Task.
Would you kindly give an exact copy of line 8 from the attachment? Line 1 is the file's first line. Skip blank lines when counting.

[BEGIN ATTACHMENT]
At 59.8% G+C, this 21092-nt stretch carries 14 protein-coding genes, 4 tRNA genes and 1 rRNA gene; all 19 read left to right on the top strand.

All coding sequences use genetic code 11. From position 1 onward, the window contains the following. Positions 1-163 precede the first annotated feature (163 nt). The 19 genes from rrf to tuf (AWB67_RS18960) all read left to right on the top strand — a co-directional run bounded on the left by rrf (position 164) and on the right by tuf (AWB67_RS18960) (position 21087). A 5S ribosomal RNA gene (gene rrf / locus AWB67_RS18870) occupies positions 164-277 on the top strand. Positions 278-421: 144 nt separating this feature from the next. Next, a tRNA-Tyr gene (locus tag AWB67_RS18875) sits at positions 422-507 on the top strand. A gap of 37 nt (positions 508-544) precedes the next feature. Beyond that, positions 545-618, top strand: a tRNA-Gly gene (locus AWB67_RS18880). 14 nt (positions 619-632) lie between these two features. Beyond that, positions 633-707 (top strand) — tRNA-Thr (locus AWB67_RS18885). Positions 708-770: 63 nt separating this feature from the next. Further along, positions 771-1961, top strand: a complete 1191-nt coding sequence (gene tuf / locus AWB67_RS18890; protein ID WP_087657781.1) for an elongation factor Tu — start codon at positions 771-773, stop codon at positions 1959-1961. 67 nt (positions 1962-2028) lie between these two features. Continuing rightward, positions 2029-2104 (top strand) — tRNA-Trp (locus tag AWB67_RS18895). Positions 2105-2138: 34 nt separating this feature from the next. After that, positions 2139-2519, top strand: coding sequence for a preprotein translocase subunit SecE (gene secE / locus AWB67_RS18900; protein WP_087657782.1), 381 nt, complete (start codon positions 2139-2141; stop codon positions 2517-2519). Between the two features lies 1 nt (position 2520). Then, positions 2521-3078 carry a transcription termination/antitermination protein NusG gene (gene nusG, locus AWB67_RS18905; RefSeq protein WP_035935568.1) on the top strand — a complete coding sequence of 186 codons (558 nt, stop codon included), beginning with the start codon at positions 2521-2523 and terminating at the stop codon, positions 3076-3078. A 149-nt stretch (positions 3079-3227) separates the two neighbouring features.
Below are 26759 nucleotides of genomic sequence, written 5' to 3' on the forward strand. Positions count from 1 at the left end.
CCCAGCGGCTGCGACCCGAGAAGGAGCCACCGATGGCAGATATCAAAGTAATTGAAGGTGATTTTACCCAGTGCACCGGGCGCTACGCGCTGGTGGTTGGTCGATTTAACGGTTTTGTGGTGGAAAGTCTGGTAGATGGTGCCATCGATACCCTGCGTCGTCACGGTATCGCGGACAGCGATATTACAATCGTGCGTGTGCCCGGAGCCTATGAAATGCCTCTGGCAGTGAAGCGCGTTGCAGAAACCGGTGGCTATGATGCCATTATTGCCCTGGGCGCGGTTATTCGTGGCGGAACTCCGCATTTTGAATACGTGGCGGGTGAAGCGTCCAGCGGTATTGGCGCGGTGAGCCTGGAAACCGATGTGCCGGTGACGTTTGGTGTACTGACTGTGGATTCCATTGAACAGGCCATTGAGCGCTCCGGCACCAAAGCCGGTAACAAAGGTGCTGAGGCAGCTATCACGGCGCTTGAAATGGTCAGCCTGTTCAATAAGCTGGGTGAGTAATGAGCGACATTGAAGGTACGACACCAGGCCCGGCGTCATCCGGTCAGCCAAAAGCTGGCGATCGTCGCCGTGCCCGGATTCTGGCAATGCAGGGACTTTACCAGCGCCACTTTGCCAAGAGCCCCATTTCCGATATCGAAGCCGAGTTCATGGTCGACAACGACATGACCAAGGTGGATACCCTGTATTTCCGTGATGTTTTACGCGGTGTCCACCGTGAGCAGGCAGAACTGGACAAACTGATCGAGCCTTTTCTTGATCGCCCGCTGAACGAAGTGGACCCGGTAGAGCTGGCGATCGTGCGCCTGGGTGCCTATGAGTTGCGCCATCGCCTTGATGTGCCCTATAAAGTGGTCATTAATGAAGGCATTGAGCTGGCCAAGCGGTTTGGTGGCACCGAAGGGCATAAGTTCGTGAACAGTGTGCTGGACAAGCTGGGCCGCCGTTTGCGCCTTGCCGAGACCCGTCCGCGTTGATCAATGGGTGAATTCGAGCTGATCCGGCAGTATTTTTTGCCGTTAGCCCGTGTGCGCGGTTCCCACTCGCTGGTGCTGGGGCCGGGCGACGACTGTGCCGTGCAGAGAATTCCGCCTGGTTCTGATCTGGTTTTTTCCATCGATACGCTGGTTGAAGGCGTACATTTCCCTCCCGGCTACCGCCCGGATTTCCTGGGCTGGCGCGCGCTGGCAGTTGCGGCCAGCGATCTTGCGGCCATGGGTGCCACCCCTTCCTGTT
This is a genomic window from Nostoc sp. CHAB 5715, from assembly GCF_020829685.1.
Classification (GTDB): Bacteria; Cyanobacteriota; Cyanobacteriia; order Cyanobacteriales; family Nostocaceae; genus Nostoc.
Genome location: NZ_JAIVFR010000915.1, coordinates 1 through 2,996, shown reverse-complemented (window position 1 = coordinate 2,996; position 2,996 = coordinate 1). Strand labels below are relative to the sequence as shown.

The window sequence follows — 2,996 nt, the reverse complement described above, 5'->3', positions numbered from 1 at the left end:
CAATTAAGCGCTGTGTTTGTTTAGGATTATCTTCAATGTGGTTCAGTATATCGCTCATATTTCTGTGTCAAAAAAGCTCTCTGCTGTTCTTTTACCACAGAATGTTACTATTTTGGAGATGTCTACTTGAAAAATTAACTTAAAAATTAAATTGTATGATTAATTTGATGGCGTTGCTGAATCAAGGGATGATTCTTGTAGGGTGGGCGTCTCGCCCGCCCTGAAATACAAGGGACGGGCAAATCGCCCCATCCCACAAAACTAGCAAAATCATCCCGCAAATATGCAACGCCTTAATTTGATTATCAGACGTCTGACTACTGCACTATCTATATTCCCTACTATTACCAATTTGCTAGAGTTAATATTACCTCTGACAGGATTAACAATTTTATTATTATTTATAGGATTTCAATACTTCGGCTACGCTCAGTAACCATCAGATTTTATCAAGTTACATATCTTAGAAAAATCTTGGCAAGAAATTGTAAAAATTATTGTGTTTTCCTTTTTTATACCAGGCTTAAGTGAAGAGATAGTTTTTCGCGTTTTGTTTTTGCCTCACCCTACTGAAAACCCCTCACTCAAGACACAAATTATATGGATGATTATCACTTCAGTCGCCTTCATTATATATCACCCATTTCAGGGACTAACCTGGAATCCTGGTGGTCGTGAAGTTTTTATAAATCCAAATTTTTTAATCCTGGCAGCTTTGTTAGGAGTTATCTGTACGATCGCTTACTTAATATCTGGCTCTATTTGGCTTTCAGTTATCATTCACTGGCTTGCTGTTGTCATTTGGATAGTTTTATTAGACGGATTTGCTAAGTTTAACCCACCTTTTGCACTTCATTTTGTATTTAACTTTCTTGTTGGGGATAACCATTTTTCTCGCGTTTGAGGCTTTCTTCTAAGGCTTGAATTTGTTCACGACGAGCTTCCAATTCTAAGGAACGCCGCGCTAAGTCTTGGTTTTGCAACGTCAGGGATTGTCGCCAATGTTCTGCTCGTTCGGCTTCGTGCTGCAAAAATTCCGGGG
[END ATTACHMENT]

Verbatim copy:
The window sequence follows — 2,996 nt, the reverse complement described above, 5'->3', positions numbered from 1 at the left end: